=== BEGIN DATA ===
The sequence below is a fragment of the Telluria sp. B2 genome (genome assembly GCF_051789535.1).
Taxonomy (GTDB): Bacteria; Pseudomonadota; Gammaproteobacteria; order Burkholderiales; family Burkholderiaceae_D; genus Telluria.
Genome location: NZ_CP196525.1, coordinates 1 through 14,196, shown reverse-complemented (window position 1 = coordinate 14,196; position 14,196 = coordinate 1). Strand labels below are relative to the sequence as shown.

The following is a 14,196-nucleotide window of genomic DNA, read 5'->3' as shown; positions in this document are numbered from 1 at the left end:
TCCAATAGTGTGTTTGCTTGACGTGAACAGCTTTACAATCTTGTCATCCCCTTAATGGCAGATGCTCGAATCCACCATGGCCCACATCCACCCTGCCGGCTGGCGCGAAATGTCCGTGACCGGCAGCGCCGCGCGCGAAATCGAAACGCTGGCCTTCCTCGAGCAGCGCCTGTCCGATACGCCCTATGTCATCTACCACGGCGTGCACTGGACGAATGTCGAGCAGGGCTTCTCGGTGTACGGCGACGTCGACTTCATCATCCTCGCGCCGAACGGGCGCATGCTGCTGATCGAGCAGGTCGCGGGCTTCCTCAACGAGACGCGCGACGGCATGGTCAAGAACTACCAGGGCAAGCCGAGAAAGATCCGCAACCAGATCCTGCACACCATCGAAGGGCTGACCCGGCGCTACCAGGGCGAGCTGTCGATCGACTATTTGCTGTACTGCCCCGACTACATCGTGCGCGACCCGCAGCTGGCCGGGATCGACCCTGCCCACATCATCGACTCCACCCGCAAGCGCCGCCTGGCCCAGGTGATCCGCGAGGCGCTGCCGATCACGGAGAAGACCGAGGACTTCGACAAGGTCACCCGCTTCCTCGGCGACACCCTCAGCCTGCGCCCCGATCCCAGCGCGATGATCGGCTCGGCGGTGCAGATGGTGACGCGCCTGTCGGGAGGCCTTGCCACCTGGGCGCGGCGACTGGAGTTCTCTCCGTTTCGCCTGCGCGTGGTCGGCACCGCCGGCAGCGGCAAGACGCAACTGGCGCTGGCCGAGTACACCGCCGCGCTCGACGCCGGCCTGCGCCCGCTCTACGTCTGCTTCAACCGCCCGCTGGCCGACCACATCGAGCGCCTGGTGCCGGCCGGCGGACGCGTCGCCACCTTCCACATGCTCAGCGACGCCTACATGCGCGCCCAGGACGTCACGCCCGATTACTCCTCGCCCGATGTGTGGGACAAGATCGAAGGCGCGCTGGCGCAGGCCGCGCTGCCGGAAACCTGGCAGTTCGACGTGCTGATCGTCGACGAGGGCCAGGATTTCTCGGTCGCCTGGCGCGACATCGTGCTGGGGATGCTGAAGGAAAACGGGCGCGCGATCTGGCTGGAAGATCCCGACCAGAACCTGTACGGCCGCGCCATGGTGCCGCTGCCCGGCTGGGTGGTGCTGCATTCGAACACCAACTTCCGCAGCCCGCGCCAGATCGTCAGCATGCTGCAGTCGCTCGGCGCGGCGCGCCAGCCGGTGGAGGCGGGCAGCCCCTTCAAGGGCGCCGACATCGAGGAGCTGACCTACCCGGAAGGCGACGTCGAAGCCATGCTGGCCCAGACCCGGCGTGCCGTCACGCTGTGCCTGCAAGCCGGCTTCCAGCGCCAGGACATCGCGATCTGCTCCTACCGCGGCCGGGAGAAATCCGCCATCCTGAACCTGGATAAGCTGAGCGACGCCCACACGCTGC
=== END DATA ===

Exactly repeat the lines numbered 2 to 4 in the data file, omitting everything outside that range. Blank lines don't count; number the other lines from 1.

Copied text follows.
Taxonomy (GTDB): Bacteria; Pseudomonadota; Gammaproteobacteria; order Burkholderiales; family Burkholderiaceae_D; genus Telluria.
Genome location: NZ_CP196525.1, coordinates 1 through 14,196, shown reverse-complemented (window position 1 = coordinate 14,196; position 14,196 = coordinate 1). Strand labels below are relative to the sequence as shown.

The following is a 14,196-nucleotide window of genomic DNA, read 5'->3' as shown; positions in this document are numbered from 1 at the left end: